My first instinct was, "I must get there this weekend," followed swiftly by the realization that I can't visit any of our national parks this weekend, and neither can you. I can only hope that the current radical faction in our Congress goes the way of The Know Nothing Party of the mid-1800s and swiftly fades into oblivion.
"The American party of the 1850s derived its informal name from its members replying, when asked about their role, 'I know nothing.' The party was anti-Catholic and anti-immigrant. It grew out of the Order of the Star-Spangled Banner, a secret society apparently founded inNew York City in 1849."
Maybe if this park was open and they chose to visit they might learn some lessons about our democracy.
Meanwhile, I am thankful to find this story at New York Harbor Parks:
"Located across from the New York Stock Exchange, Federal Hall (26 Wall Street) gives visitors the opportunity to learn about the first Congress, George Washington's New York and the history of commerce in the city, via exhibits and national park ranger programs. On display inside is the Bible used by Washington on Inauguration Day and a piece of the stone balcony on which he stood as he was sworn into office.
"This historic site on Wall Street is where the first United States Congress met and where George Washington was inaugurated President in 1789. The current building on the site completed in 1842 and modeled after the Greek Parthenon, was built as a U.S. Customs House and is now a memorial to the nation's founding democratic ideals.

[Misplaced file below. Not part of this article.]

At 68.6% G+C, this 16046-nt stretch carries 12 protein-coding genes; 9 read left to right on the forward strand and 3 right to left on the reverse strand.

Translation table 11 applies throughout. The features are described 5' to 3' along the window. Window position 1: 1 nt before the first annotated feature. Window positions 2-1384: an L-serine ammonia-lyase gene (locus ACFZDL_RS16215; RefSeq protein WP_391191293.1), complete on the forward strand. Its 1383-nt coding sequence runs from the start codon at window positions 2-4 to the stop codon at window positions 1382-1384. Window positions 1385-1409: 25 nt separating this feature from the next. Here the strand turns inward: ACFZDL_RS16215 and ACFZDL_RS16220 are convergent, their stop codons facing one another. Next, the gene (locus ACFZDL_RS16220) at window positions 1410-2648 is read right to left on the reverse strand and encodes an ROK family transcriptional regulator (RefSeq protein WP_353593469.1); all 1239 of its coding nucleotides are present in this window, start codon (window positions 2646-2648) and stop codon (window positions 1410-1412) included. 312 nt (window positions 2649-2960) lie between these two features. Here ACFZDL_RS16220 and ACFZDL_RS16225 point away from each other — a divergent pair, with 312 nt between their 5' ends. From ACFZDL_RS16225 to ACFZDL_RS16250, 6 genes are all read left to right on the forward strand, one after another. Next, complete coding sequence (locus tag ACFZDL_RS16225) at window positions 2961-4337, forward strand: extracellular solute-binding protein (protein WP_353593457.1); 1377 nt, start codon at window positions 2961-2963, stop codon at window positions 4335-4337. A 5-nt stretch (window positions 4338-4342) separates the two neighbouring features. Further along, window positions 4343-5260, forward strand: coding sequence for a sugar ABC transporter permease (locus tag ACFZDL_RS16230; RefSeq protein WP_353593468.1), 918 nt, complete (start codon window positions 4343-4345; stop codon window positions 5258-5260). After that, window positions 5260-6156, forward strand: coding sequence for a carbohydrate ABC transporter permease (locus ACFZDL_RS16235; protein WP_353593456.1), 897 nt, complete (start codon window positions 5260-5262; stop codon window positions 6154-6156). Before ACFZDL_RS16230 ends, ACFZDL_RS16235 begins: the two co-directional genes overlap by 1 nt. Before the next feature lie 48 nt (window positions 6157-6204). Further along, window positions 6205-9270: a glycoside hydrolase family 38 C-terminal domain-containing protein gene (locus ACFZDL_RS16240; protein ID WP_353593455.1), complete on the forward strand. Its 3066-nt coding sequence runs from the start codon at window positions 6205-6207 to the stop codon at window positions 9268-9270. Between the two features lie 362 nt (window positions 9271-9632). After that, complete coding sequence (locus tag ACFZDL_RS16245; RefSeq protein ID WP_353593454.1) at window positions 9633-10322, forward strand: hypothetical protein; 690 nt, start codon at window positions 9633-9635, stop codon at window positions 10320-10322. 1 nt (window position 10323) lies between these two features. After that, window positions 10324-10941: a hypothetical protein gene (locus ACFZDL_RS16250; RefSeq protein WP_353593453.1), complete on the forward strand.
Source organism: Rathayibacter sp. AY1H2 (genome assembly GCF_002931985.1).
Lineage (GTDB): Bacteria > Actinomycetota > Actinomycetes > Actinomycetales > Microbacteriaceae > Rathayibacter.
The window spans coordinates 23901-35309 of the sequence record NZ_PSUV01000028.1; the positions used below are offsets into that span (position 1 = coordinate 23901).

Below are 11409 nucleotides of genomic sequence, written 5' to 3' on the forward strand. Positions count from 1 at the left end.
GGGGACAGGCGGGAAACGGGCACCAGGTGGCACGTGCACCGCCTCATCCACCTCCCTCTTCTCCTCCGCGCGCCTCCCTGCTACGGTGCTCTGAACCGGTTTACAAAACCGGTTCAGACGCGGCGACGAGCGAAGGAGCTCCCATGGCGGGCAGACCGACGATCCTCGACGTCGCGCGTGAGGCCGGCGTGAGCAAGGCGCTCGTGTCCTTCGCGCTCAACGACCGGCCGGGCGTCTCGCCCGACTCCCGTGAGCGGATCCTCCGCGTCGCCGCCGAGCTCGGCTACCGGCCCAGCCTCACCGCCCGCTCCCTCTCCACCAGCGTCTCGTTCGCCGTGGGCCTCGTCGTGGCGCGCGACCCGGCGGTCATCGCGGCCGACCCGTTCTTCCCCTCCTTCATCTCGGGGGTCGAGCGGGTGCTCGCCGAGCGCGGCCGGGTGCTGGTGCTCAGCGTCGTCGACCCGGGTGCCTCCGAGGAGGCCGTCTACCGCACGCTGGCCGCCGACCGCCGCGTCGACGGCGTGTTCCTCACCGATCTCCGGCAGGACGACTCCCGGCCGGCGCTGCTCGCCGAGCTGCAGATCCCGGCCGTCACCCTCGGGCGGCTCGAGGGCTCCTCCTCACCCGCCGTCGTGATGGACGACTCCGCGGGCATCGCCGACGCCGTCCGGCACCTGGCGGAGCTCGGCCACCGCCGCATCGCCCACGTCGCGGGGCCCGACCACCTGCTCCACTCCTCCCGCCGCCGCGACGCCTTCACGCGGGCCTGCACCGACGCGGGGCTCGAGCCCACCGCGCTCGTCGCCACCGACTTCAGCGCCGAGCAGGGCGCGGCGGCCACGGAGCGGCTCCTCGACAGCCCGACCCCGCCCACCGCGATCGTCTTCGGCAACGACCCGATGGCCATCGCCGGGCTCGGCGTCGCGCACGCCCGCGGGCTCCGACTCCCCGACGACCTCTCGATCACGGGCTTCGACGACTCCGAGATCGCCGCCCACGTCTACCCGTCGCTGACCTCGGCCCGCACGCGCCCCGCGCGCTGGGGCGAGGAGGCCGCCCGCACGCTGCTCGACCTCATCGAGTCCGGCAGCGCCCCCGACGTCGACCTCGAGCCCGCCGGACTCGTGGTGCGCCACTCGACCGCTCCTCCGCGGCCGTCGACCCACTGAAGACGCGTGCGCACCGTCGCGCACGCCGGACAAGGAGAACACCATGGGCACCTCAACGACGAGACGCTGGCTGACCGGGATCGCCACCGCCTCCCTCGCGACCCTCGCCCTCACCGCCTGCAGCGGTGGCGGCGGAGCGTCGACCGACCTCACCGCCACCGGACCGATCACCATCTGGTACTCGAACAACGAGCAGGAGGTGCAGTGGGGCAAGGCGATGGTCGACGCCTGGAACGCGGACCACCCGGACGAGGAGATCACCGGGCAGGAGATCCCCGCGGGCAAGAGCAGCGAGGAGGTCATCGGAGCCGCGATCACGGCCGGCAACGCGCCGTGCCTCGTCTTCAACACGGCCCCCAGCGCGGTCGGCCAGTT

"On the steps of Federal Hall, is the iconic bronze statue of George Washington, by John Quincy Adams Ward, unveiled in 1883 to commemorate the first president's inauguration.
The ground where Federal Hall today stands is rich in history. During the British colonial period it was the location of the original City Hall. It was also the site of the trial of printer John Peter Zenger, whose acquittal on charges of seditious libel in 1735 was a precedent-setting case for freedom of the press. In 1765, the Stamp Act Congress met at historic Federal Hall to protest 'taxation without representation.'
"After the storm of revolution had passed, New York City Hall was remodeled by famed architect Pierre L'Enfant, and became Federal Hall the first capitol of the new nation. It was there that the Bill of Rights and the Judiciary Act were passed. The current building served as a U.S. Customs House and then a U.S. Sub-Treasury, from 1842 to 1920, housing gold and silver in its reinforced basement vaults. It stands today as a memorial to the events which were fundamental in the formation of the nation's democratic ideals.
This iconic bronze statue of George Washington, by John Quincy Adams Ward was unveiled in 1883 to commemorate the first president's inauguration, and greets visitors today at Federal Hall National Memorial. Examiner.com Photo.
"Federal Hall stands as an important reminder of New York City's role in colonial America. On this site, the Stamp Act Congress gathered to protest taxation without representation in 1765, essentially kicking off the Revolutionary War. A few years later, the First Congress composed the Bill of Rights in the same hall, and George Washington took the oath of office as the nation's first president-and what is now the Washington Inaugural Gallery shows off the Bible he used during his swearing in. New York City was early America's capital, and 26 Wall Street was the government's very heart. In 1812, the original building was torn down; the present structure, formerly a Customs House, was completed in 1842. . ."
Maybe we'll all get lucky, our "leaders" will return to sanity, our government will be opened and I might get to visit Federal Hall by Saturday? Living in close relationship with nature and our national parks, I know that something wonderful and amazing can happen at any moment.